Solved – Longitudinal data: baseline effect versus random intercept

The variable $Y$ is measured at time points $t_1$, $ldots$, $t_9$ for each of five objects. Also available for each object is the value of $Y$ at time $t_0 = 0$ (baseline). Thus, the sample size is $n = 50$. I would like to fit a regression line of $Y$ versus time. Further, it is important for me to include the baseline measure in the model.

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Is it okay to include a random slope but no random intercept? Thus, my model would be: $$y_{ij} = (beta_0 + beta_1 t_{0i}) + (beta_2 + gamma_i) t_{ij} + epsilon_{ij}$$
with $beta_0$ an overall intercept, $beta_1$ the baseline effect, $beta_2$ an overall slope, and $gamma_i$ the random deviation from the overall slope for object $i$.


My concern is that $beta_1 t_{0i}$ already results in an object-specific intercept and therefore I do not see the point to further include a random intercept in the model.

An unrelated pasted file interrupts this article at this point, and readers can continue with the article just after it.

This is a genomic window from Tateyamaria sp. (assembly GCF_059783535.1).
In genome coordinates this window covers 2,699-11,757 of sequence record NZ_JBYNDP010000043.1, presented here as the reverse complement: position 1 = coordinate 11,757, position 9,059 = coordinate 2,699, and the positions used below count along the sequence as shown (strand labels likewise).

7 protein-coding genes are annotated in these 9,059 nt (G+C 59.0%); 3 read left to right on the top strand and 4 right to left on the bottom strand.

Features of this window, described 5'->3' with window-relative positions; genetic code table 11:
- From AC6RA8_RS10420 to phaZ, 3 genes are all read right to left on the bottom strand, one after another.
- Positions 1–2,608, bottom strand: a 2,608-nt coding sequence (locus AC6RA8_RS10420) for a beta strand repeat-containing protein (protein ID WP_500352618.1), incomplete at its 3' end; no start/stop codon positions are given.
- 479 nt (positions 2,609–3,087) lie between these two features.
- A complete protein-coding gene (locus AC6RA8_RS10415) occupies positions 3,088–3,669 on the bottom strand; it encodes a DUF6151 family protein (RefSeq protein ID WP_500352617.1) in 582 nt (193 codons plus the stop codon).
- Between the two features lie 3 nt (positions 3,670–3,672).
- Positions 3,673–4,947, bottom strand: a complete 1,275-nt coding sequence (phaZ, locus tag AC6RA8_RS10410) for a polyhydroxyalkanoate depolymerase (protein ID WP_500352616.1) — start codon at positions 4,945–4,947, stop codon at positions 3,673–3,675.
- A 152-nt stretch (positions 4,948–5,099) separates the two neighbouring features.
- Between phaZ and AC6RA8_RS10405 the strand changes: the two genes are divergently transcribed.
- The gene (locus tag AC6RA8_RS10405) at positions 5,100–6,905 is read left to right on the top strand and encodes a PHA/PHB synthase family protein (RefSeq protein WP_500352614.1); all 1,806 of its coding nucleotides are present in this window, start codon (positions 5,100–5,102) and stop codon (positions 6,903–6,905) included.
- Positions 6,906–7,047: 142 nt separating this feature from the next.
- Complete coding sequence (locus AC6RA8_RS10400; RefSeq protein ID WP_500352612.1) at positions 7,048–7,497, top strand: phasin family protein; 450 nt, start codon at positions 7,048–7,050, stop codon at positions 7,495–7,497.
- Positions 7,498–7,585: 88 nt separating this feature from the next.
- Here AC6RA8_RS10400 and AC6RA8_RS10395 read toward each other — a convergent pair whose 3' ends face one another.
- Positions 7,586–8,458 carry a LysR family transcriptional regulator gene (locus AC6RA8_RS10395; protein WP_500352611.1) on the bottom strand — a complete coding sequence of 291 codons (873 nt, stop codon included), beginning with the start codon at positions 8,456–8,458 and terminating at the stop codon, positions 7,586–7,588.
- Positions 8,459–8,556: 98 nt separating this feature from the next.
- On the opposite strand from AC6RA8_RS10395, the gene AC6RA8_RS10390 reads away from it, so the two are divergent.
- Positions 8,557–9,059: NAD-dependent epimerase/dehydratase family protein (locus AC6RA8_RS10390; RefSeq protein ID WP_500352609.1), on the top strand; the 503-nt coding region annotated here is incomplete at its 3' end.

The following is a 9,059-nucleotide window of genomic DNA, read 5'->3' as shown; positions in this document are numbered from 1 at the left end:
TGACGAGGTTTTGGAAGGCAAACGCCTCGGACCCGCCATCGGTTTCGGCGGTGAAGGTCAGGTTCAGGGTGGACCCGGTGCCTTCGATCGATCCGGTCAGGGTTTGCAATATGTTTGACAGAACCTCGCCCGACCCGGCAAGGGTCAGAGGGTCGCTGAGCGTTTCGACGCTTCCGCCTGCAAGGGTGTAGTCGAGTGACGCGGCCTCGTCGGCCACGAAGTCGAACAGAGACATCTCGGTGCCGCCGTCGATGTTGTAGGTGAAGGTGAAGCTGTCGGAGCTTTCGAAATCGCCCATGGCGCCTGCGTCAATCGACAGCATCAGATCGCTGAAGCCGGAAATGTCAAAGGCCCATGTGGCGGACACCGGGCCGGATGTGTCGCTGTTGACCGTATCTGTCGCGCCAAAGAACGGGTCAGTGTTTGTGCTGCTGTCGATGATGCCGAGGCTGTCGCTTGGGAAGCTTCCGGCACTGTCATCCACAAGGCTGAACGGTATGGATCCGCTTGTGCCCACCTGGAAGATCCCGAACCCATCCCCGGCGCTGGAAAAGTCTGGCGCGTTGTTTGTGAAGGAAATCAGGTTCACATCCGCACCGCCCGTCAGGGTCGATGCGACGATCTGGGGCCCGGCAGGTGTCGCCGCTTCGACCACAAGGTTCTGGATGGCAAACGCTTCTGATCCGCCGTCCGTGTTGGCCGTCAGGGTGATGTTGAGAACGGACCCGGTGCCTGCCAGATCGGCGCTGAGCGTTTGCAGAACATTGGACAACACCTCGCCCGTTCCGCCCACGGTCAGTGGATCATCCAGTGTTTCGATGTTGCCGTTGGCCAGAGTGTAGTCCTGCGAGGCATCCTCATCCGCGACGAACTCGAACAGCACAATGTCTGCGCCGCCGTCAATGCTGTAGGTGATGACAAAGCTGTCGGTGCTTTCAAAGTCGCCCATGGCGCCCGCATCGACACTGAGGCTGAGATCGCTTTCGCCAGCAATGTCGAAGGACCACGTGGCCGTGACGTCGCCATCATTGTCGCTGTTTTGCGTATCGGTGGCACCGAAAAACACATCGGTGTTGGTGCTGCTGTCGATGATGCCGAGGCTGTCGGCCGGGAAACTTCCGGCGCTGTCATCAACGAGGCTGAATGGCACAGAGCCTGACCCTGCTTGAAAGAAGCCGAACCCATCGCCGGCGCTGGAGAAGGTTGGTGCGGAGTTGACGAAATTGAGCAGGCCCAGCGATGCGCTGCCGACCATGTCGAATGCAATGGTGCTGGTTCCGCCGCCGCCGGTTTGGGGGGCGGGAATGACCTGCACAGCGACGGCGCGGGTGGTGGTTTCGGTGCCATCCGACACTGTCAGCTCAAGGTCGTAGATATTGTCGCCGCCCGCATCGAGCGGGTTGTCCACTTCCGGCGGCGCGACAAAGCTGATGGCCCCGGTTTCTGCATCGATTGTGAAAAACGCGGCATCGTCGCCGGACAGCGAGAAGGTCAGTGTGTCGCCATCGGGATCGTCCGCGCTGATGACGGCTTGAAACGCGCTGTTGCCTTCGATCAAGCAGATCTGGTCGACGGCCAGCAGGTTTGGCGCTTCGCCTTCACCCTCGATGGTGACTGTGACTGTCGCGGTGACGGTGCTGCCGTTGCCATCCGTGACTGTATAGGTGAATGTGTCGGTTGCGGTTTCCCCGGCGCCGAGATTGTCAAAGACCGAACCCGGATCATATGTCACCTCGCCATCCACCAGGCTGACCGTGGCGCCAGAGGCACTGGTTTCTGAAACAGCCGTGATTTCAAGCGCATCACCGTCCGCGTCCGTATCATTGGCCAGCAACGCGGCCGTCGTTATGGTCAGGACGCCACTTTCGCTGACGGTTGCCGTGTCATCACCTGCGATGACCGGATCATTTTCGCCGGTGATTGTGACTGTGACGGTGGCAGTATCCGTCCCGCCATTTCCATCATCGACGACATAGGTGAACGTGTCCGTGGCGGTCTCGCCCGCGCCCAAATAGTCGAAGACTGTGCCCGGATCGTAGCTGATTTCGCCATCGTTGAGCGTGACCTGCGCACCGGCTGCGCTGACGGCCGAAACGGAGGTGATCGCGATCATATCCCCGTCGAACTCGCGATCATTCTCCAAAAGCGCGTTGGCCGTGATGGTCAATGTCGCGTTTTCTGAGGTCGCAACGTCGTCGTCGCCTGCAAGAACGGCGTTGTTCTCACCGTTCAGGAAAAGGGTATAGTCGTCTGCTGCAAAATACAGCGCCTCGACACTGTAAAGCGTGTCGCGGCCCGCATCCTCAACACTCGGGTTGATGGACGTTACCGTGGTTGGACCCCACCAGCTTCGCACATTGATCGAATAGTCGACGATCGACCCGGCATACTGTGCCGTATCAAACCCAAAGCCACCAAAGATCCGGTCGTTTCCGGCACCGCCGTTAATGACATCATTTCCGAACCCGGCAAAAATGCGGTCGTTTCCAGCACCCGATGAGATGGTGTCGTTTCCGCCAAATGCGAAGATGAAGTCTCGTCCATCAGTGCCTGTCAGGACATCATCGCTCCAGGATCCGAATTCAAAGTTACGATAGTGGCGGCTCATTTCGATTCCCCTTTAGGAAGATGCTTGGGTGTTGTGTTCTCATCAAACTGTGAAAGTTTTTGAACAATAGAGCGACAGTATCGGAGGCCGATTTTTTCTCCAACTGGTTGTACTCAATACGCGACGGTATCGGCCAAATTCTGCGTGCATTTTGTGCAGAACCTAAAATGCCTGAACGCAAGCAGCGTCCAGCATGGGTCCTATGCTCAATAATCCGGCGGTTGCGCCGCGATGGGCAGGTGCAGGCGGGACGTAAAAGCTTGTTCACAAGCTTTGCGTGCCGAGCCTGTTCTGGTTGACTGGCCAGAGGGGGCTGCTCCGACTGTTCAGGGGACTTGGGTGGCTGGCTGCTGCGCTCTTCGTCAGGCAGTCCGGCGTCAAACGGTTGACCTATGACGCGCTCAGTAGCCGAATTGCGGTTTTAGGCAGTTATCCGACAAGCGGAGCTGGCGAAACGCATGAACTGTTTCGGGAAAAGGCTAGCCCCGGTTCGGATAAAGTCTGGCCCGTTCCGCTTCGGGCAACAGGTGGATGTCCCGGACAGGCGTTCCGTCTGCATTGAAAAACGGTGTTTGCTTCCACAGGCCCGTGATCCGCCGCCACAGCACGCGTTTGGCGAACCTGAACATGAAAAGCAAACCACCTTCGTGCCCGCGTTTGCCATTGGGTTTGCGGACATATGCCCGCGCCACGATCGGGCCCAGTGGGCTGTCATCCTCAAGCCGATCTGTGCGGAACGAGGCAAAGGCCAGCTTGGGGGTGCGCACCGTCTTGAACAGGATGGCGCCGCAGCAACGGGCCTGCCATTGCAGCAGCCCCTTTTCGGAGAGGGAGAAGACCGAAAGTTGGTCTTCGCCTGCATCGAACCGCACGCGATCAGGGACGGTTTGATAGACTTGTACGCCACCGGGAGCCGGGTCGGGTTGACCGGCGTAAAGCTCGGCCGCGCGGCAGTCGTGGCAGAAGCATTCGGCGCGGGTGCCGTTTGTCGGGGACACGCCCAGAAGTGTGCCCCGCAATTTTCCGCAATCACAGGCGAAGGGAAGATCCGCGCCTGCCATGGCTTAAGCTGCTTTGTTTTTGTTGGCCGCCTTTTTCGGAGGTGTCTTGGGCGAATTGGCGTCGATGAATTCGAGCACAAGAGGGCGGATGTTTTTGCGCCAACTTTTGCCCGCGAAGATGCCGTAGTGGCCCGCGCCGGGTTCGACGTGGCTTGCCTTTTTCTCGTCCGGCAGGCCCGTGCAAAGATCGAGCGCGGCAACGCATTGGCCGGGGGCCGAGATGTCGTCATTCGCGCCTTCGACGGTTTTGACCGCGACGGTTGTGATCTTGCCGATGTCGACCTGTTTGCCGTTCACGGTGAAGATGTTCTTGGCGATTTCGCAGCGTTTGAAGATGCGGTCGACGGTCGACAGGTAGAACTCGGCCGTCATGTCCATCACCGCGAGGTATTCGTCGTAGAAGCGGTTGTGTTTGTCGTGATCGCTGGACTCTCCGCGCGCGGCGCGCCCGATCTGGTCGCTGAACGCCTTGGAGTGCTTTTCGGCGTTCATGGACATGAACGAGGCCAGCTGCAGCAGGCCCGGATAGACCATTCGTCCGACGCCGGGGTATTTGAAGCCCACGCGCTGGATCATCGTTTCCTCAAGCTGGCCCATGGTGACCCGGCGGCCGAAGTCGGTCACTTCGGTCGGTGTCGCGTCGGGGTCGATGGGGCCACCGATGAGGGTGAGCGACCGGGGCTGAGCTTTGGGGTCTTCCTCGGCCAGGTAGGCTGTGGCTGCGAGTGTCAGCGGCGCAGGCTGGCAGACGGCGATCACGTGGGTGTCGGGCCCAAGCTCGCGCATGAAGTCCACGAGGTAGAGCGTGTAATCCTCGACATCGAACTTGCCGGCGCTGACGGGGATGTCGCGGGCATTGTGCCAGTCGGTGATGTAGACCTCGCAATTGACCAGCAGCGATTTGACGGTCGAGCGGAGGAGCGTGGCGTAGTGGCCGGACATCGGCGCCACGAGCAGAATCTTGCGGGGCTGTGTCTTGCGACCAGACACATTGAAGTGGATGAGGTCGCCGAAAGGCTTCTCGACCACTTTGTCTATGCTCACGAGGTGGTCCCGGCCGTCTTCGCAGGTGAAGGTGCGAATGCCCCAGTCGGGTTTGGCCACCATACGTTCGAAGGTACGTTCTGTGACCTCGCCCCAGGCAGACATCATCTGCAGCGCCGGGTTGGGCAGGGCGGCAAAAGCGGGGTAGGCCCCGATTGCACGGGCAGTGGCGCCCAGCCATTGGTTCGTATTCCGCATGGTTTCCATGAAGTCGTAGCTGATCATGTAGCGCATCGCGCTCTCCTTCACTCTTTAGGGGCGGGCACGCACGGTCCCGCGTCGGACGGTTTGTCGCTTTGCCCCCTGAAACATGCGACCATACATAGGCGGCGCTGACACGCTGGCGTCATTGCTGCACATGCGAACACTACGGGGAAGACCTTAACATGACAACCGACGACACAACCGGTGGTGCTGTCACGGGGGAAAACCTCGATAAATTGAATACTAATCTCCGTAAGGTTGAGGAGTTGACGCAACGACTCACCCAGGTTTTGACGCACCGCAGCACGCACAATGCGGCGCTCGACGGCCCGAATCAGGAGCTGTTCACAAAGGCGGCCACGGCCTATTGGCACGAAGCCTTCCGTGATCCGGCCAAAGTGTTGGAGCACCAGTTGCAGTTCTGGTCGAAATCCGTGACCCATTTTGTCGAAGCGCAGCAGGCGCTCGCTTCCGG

I assume $j=1,…,9$.

Yes, you can treat $beta_1t_{0i}$ as object-specific intercept. The difference from random intercept is that $beta_1t_{0i}$ is fixed. It is kind of like the difference between fixed and random effects in econometrics. All objects share the same $beta_1$, which is then weighted by the baseline value of each object. If the baseline measurement is important, it is fine to do so.

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